So, I think this is going to be a trend that is not going to go away. It’s only going to get bigger.

The PIE: What does your business do to keep your students engaged in online programs, because without a brick and mortar school it’s much easier to drop off the radar?

RH: There are two major elements to what we do that keeps students engaged. The first element is how you go about designing the program. We focus on designing a program that is about learning by doing and encourages interactive learning experiences.

We do not ask students to sit there to listen to one-hour-long lectures. We design our programs to really engage [students] with the content. Our videos are not longer than two or three minutes, and after each video, students may do an exercise, a quiz, or engage other students in discussion.

Most educators are used to working with captive classroom audiences where students must dedicate attention for 45-90 minute periods. As a result, as many educators move their classes online during the current COVID-19 pandemic, many do not yet have that recognition of the importance of building interactive experiences.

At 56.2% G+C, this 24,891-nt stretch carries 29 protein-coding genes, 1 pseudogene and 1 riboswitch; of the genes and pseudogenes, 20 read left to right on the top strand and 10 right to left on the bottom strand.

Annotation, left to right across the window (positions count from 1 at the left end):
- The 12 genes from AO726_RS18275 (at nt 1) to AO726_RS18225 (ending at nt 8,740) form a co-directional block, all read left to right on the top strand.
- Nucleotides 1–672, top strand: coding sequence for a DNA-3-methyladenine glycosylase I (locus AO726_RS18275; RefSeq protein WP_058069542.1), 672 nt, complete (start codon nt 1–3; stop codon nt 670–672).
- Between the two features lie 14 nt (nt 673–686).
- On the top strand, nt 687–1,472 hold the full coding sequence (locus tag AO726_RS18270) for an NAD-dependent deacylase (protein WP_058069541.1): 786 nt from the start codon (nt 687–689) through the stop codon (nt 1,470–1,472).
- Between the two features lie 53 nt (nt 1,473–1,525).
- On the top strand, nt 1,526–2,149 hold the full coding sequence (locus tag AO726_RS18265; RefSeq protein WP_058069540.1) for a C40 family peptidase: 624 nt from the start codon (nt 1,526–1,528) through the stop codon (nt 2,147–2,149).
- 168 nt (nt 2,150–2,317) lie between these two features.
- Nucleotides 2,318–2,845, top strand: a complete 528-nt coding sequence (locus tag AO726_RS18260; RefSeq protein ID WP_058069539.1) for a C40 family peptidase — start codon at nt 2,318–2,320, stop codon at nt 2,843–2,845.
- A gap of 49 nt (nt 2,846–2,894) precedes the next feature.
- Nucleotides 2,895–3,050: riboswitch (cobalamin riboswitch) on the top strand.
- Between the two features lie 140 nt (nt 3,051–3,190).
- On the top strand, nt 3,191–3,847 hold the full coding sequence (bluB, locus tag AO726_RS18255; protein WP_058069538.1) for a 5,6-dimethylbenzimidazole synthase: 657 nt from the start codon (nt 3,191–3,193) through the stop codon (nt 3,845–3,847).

But students learning on their laptops, sitting in their homes have a hundred different distractions making it incredibly important to build interactive experiences adapted to shorter attention spans.

The second element we focus on, in order to maintain our students’ interest, is the peer-to-peer aspect. There is a lot that goes on in the offline classroom that creates extrinsic motivation to stay involved and engaged in that class. A simple example of this is how seeing your classmate next to you makes you more accountable. You know if I’m going to the same class as you, and if I see that you’re not there, I’m going to text you. That’s going to keep you coming to class.

“In our small online classroom, we have the opportunity to recreate many of the offline peer-to-peer dynamics”

EMERITUS employs what is referred to in the online education industry as SPOCS – Small Private Online Courses. Unlike MOOCs – massive open online courses – enrolment for SPOCs is limited, and courses are taught in a cohort model, where students have the ability to get to know and interact with other students.

That’s very difficult to do with a MOOC where you have thousands of students that don’t get to interact. With thousands of other students, you can easily disappear into the crowd and make excuses about why other students that you do not know are doing better than you.

In our small online classroom, we have the opportunity to recreate many of the offline social, peer-to-peer dynamics common in classrooms. This enables us to drive completion rates to over 80% – 10 times more than common MOOCs.

The PIE: Can you speak more about the markets – where do the students come from? I understand that you have recently launched in China.